Reply
  • ZeDestructor - Tuesday, July 29, 2014 - link

    Quoting my own reply to asmian a little above:

    "ZFS should be able to catch said errors. The issue in traditional arrays is that file integrity verification is done so rarely that UREs can remain hidden for very long periods of time, and consequently, only show up when a rebuild from failure is attempted.

    ZFS meanwhile will "scrub" files regularly on a well-setup machine, and will catch the UREs well before a rebuild happens. When it does catch the URE, it repairs that block, marks the relevant disk cluster as broken and never uses it again.

    In addition, each URE is only a single bit of data in error. The odds of all drives having the URE for the exact same block at the exact same location AND the parity data for that block AND have all of those errors happen at the same time is extremely small compared to the chance of getting 1bit errors (that magical 1x10^14 number).

    Besides, if you really get down to it, that error rate is the same for smaller disks as well, so if you're building a large array, the error rate is still just as high, but now spread over a larger amount of disks, so while the odds of a URE is smaller (arguable, I'm not going there), the odds of a physical crash, motor failure, drive head failure and controller failure are higher, and as anyone will tell you, far more likely to happen than 2 or more simultaneous UREs for the same block across disks (which is why you want more than 1 disk worth of parity, so there is enough redundancy DURING the rebuild to tolerate the second URE hapenning on another block)"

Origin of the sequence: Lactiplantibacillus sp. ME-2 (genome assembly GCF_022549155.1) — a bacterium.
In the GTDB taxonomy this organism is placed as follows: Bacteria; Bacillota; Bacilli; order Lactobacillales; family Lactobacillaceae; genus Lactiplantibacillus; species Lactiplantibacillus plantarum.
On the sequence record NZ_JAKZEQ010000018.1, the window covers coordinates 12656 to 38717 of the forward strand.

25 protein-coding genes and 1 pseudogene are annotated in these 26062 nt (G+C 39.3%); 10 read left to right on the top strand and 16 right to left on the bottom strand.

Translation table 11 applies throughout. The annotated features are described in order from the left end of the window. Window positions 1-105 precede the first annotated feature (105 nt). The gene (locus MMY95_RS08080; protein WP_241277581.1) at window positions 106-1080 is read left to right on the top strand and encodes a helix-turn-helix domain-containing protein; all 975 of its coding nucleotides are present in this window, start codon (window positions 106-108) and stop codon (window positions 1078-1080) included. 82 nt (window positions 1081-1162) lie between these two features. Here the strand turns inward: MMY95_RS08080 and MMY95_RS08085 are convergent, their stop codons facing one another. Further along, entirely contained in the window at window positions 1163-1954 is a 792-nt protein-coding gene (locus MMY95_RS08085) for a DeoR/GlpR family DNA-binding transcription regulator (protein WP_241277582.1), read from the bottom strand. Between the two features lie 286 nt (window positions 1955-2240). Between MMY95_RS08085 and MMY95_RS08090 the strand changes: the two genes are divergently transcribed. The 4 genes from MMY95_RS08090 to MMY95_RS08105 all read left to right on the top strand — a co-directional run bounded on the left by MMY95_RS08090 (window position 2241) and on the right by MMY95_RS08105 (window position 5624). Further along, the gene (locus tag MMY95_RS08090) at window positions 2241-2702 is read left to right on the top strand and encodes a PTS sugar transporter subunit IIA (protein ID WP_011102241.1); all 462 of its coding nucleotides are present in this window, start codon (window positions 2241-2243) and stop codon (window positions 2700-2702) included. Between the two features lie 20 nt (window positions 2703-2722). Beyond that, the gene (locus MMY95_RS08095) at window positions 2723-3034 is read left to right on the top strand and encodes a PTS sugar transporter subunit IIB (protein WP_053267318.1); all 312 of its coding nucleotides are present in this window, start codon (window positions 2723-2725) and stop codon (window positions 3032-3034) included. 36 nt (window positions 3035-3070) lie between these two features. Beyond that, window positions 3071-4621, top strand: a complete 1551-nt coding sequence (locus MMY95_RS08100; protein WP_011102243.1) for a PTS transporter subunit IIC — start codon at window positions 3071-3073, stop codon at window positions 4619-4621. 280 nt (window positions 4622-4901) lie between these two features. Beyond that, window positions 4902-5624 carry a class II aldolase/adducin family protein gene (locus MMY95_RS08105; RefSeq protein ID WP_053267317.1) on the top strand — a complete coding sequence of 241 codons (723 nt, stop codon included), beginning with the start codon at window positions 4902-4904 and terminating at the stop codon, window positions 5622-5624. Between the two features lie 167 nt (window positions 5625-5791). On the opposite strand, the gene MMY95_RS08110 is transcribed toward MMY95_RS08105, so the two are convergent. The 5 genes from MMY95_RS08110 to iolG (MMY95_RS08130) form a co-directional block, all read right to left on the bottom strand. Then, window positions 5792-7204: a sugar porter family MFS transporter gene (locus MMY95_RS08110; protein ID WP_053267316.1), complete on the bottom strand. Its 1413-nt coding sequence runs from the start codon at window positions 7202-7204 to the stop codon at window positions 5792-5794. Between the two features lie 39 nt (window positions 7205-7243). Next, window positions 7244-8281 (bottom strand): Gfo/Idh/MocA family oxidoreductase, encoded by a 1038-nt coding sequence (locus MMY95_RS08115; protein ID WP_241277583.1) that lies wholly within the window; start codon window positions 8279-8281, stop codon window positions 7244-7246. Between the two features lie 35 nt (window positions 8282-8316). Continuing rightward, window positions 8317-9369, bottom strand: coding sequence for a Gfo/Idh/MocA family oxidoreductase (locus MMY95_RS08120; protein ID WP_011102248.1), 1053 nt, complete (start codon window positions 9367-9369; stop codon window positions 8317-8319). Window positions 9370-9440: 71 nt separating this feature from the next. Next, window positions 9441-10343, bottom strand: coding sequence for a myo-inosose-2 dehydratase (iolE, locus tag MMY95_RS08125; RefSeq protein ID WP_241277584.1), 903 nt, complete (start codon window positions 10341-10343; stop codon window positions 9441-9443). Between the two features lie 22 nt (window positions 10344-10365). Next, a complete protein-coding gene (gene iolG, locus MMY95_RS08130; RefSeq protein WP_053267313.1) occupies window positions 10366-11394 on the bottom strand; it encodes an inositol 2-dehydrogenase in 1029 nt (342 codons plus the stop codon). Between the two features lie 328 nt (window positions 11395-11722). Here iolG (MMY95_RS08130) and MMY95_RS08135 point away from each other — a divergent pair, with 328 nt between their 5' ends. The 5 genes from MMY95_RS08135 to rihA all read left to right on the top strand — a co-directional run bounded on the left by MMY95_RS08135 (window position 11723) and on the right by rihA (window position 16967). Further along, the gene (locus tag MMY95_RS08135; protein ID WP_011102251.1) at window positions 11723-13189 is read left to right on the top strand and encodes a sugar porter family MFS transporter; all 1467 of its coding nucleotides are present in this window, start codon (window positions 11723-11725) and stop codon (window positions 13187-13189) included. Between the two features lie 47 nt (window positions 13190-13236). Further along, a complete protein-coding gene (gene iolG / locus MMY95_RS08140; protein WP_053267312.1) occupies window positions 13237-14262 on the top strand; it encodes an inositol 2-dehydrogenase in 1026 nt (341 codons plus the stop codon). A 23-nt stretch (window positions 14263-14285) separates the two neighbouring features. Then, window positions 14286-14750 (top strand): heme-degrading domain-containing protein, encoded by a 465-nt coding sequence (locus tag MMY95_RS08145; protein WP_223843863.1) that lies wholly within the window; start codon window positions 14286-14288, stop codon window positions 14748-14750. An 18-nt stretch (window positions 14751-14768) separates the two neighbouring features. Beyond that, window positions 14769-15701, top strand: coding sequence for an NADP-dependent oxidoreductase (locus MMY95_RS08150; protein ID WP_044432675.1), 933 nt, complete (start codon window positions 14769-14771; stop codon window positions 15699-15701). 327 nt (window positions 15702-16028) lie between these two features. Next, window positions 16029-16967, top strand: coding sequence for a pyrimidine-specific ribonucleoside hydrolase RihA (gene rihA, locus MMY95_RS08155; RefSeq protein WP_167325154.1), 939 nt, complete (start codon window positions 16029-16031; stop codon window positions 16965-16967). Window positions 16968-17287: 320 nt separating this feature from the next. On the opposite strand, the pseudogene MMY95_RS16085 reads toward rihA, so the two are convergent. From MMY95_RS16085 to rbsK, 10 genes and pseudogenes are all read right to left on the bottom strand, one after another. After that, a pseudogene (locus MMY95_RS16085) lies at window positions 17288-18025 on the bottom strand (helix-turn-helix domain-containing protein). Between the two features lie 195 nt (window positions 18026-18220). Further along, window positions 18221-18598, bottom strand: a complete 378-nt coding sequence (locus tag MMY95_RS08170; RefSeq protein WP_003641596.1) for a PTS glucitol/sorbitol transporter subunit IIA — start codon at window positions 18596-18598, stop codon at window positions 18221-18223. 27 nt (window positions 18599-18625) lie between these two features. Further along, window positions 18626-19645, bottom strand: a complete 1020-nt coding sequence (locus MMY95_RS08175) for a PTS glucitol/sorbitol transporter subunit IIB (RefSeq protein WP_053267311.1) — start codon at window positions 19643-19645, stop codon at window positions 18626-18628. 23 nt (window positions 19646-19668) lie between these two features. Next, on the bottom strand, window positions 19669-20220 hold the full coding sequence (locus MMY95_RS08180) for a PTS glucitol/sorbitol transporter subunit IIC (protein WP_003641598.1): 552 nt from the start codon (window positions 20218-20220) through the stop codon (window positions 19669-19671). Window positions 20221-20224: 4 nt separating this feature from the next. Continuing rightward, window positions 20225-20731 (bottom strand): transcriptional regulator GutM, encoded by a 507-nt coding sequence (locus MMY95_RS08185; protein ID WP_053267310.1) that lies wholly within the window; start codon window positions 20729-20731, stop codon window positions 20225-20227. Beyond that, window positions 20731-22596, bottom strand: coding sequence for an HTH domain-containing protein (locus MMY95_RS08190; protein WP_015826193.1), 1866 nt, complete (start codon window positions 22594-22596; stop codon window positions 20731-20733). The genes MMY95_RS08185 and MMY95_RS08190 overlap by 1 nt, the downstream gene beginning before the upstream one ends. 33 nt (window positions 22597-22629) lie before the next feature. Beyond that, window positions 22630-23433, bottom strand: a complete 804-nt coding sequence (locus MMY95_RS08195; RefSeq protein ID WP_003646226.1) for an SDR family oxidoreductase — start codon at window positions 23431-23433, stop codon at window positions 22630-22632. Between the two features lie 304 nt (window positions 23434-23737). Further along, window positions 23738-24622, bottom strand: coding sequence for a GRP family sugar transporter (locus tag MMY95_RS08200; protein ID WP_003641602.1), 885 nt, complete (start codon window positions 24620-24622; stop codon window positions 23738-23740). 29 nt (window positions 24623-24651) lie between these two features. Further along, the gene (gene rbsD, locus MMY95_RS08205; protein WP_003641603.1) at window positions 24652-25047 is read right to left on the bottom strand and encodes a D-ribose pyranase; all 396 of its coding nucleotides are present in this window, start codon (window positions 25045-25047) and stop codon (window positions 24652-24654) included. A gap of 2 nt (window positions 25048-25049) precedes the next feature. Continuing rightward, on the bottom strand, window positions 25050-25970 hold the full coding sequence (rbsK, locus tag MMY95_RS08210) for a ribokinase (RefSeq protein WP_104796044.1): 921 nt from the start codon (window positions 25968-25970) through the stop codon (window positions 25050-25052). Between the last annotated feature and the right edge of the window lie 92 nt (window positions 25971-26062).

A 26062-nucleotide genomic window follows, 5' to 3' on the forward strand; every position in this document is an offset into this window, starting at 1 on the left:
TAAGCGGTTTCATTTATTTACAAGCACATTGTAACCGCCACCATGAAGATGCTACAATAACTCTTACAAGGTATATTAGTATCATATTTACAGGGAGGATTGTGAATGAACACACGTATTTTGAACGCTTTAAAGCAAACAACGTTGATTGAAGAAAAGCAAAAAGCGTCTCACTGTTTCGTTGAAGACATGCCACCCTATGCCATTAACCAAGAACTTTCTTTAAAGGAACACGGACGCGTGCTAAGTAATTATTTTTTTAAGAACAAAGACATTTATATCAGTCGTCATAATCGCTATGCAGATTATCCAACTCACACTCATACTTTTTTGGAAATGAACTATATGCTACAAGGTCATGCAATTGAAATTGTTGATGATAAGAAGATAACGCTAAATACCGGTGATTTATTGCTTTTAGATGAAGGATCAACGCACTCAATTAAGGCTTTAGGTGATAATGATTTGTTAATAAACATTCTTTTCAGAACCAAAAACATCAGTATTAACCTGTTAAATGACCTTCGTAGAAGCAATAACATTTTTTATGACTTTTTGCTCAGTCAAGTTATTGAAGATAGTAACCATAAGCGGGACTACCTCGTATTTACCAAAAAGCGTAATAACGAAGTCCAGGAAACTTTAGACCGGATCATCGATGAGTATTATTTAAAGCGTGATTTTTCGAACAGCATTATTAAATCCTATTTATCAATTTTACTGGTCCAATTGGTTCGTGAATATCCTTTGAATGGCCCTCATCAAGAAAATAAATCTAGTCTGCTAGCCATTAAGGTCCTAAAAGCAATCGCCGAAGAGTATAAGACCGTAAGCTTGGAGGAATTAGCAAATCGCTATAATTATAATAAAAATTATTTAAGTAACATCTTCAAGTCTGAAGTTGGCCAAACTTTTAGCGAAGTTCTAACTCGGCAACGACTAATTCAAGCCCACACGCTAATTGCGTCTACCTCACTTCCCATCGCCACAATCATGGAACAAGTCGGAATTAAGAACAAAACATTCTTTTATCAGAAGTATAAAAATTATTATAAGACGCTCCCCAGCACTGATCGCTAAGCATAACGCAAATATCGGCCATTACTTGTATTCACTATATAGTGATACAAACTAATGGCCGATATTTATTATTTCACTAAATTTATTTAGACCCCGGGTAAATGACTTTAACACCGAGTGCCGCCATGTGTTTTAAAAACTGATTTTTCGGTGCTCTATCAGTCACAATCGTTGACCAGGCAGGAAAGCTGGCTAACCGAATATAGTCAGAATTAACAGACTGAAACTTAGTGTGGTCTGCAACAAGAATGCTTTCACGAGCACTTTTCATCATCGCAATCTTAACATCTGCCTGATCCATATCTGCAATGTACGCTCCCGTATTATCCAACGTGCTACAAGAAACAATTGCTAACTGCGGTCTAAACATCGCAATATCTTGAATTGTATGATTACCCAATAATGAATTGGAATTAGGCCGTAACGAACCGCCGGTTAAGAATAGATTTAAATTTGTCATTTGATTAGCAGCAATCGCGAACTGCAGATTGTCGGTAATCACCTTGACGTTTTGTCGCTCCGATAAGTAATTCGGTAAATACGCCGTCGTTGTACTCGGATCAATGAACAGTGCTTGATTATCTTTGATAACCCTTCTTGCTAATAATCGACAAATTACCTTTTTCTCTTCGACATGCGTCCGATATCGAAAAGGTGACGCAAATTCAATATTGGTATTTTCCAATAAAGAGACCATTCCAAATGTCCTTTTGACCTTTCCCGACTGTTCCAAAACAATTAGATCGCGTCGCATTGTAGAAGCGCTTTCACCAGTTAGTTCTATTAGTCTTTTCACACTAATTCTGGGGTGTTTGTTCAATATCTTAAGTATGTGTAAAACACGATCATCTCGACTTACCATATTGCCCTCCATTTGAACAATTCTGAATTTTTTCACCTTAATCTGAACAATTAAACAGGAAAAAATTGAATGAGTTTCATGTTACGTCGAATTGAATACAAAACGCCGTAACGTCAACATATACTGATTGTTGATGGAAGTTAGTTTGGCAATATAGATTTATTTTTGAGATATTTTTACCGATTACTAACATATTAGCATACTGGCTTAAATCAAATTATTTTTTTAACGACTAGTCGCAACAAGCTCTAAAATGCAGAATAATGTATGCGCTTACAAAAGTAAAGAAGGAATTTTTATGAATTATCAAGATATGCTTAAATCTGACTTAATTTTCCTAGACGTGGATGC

It boils down to one URE being only 1 bit, not a whole disk failure.
    Reply
  • Sivar - Monday, July 21, 2014 - link

    A single bit error is not the same as a drive failure. Reply
  • DanNeely - Monday, July 21, 2014 - link

    The problem is with the raid controllers, mostly in that they work below the level of the FS. Instead of being able to report that sector 1098832109 was lost during the rebuild and that consequently you need to restore the file \blah\stuff\whatever\somethingelse\whocares.ext from an alternate backup source they report a failure to rebuild the array because the drive with the 1 bit error on it failed. And in a raid 1/5 configuration the presence of a second bad drive means that as far as the raid controller is concerned your array is now non-recoverable because you've lost 2 drives in an array that can only tolerate a single failure. Reply
  • icrf - Monday, July 21, 2014 - link

    I was just about to buy a bunch of 4 TB Red drives. Is there any way to tell whether one is getting a 2.0 or 3.0 firmware drive, since it's not a user-upgradable thing? Reply
  • noeldillabough - Wednesday, July 23, 2014 - link

    I'd like to know this too, noticed everywhere has a sale on the (presumably older) red drives right now. Reply
  • icrf - Monday, July 28, 2014 - link

    I asked WD support and got a pretty disappointing answer:
    --------------------------------
    Thank you for contacting Western Digital Customer Service and Support. My name is Daniel.

    You have a very good question, I will be very happy to answer it.

    You are right, the oldest drives cannot be updated to the new technology and the model is the same.

    However the specs of the hard drives provided by every retailer should provide the correct data.

    So, before purchasing the hard drive, check the specs to see if it has the newest technology. I just checked on Newegg and Amazon and they provide that detail. You will realize if it is an old drive or a new one.